So, why don’t more departments or organizations do the due diligence and have the how to SOP documentation needed close at hand? Most of the time, it’s a simple time and capacity fact that the staff executing the events and programs are also the staff who need to be doing the documentation. Documentation falls by the wayside because doing the thing is sometimes more important that remembering to write down what needs to be done. It’s never an issue until it’s needed to bring a new person into the group, and by that point in time, you’re likely so desperate for the help, your group reacts rather than is proactive.
Here are 5 tips to help get your SOPs up and running, onboarded, and timely:
1. Figure out what’s most crucial and document that first
Ever heard of Dave Ramsey’s debt snowball method? It works just as well for documentation. For the person putting the strategic documentation plan in place, this might take a little bit more time upfront, but will pay dividends on the back end.
Have each member of your team (this includes the volunteers you work with) identify the top five things they wish they knew more about for your highest priority projects coming up in the next 3-6 months. Start with the three most common to get documented right away and build a timeline in that allows you to take on the next top three. You’ll end up with a timeline and plan that will eventually knock out most of your documentation needs and perhaps uncover some you didn’t know about.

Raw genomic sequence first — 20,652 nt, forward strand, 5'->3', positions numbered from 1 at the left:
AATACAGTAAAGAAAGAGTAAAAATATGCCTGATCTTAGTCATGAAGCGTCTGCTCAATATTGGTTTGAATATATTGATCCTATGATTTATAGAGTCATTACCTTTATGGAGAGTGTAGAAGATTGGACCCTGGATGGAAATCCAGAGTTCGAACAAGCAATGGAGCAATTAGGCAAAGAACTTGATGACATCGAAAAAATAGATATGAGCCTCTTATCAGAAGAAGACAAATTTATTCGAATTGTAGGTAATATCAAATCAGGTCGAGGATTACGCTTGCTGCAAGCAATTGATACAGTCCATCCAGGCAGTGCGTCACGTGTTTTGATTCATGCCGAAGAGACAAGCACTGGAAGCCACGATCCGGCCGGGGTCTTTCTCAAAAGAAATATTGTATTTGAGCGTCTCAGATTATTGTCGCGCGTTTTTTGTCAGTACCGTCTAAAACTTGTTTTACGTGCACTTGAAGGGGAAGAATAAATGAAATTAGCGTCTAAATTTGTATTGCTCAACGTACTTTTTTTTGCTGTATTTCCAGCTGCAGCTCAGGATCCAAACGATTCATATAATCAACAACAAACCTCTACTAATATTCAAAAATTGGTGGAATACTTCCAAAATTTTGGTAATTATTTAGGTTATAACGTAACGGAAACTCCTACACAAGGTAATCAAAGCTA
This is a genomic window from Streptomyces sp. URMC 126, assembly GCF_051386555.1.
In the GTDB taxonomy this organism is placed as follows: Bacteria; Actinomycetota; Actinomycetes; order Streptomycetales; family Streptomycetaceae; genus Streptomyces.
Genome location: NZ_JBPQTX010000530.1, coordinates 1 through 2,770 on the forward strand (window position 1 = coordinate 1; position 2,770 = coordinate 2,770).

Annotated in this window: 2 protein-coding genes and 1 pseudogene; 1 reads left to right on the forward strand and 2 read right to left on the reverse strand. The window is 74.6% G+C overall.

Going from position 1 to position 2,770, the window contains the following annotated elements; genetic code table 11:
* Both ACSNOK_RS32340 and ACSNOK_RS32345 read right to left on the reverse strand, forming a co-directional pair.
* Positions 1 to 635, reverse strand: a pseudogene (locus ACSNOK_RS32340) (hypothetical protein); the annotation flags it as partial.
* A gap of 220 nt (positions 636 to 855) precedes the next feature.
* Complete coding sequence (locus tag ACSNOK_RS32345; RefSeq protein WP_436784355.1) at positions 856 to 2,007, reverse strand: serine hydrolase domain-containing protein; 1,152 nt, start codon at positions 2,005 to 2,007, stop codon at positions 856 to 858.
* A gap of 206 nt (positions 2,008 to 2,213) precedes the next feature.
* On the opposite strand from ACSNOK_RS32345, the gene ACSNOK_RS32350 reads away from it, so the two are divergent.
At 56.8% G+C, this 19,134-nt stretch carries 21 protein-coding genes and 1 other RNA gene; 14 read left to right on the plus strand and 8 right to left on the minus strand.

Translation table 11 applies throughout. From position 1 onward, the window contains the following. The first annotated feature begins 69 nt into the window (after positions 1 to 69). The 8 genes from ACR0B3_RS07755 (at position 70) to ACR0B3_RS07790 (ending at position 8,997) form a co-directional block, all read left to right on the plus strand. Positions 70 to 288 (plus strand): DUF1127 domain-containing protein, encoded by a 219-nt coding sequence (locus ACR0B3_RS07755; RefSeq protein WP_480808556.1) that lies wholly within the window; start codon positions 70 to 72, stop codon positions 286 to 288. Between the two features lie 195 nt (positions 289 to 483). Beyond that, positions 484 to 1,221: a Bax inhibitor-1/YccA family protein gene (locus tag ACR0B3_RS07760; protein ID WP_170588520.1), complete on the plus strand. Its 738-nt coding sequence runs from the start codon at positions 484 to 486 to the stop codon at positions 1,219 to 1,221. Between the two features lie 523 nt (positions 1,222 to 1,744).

2. Do it as you go
I cannot repeat this enough: Rome wasn’t built in a day, neither will your documentation be finished that quickly. Good documentation is tactical, with enough specifics that will help the next person who reads it, take over the job the documentation entails with minimal help if necessary. Yes, this means some of it will become outdated as soon as it’s written down, but wouldn’t you rather have enough infrastructure in place to rebuild everything if all of your staff win the lottery tomorrow, or worse the plane goes down? Do it day by day and don’t let it overwhelm you.
3. Do it in sprints
Misery shared is misery split. And when you band together as a team to do things (most people hate documentation, it ranks right up there with entering things in spreadsheets), it lessens the pain. Make it a team building activity, with food and a game that challenge one another to see who can get certain parts of the project done the quickest.